ATLANTA -- One win away from a World Series appearance for a second straight year, The Braves find themselves reaping the benefits of the painful rebuilding process that began after the 2014 season and concluded earlier than expected in 2018, with the capture of the first of four consecutive National League East titles.
One of the most valuable products of the rebuild, Ian Anderson, will start Game 6 of the National League Championship Series against the Dodgers on Saturday night at Truist Park. The 95-loss 2015 season wasn’t an enjoyable one. But it was one that put Atlanta in position to select Anderson with the third overall pick in the 2016 MLB Draft.
While Anderson was a great selection in 2016, the Braves’ 2015 Draft Class was a better one. That year’s first five selections included Kolby Allard, Mike Soroka, Austin Riley, Lucas Herbert and A.J. Minter. Herbert was a pawn pick used to help sign his high school teammate Allard, who underperformed but had enough value to at least be sent out in the trade that netted Chris Martin during the 2019 season.
With Soroka, Riley and Minter, the Braves selected three significant big league assets within the first 75 picks of the 2015 Draft. Minter has served as Atlanta’s closer before and has the potential to regain that role at some point. Soroka’s story might prove to be a sad one: He has torn his right Achilles tendon twice since looking like an annual Cy Young candidate in 2019.
But the 2015 Draft may still net a superstar in the form of Riley, who hit 33 homers and tallied 107 RBIs this season. The 24-year-old third baseman appears to have a long-term future as a middle-of-the-order bat in Atlanta. It’s a good thing the Braves weren’t among the many clubs who were interested in Riley as a pitcher.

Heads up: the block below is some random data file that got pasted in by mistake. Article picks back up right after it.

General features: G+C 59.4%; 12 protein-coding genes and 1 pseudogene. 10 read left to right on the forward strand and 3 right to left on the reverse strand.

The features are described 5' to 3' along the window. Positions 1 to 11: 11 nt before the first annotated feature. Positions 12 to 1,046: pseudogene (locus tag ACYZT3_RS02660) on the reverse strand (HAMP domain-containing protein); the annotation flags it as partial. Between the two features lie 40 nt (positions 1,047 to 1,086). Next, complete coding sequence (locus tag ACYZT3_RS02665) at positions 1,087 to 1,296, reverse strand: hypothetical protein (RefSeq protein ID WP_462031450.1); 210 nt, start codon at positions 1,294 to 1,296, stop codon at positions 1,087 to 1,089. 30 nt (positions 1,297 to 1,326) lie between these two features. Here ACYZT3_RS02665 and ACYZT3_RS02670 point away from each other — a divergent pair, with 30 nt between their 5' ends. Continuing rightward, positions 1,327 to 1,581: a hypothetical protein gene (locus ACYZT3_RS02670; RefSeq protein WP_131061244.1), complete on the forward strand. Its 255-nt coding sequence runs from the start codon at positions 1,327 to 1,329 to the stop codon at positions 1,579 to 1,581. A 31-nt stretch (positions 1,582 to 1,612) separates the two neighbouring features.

The Braves took Riley with the 41st overall pick, a selection they gained via the trade that sent Craig Kimbrel to the Padres. Touted pitching prospect Matt Wisler was the primary target in the Kimbrel deal. But Riley undoubtedly stands as the big prize Atlanta fans were seeking when their dominant closer was dealt the day before the 2015 season began.
Along with having some successful drafts during the rebuild, the Braves bolstered their future via a few other initially painful, but eventually fruitful trades. The first significant deal occurred in November 2014, sending Jason Heyward and Jordan Walden to the Cardinals in exchange for Shelby Miller and Tyrell Jenkins.
Jenkins was eventually sent to the Rangers in the deal that brought Luke Jackson to Atlanta. Though Jackson has battled through some rough stretches, he played a key role in the NL East titles the Braves won in both 2019 and 2021.
As for Miller, the Braves used his great 2015 season to acquire Dansby Swanson, Ender Inciarte and Aaron Blair from the D-backs. Inciarte won a few Gold Glove Awards and played a key role leading up to Atlanta winning the first of its four straight division titles in 2018.
But the prize of the Miller deal continues to be Swanson, who has served as Atlanta’s starting shortstop each of the past five seasons. The 27-year-old infielder hit 27 homers and provided superb defense this year. The Braves continue to gain the value the D-backs sought when they made Swanson the top overall pick in the 2015 MLB Draft.
The Swanson trade was made approximately one year after the Braves accelerated their rebuild by sending Justin Upton to the Padres a week after the Winter Meetings ended in San Diego. The target of the Upton deal was a young left-handed pitcher who was recovering from Tommy John surgery. That hurler was Max Fried, who has been one of the game’s top starters over the past two years.
Fried stumbled during Game 5 on Thursday night, but he helped the Braves gain an early lead in this year’s NLCS by limiting the Dodgers to two runs over six innings in Game 1. He may not pitch again during this series. But he is a key reason why Atlanta is once again just a win away from what would be its first World Series since 1999.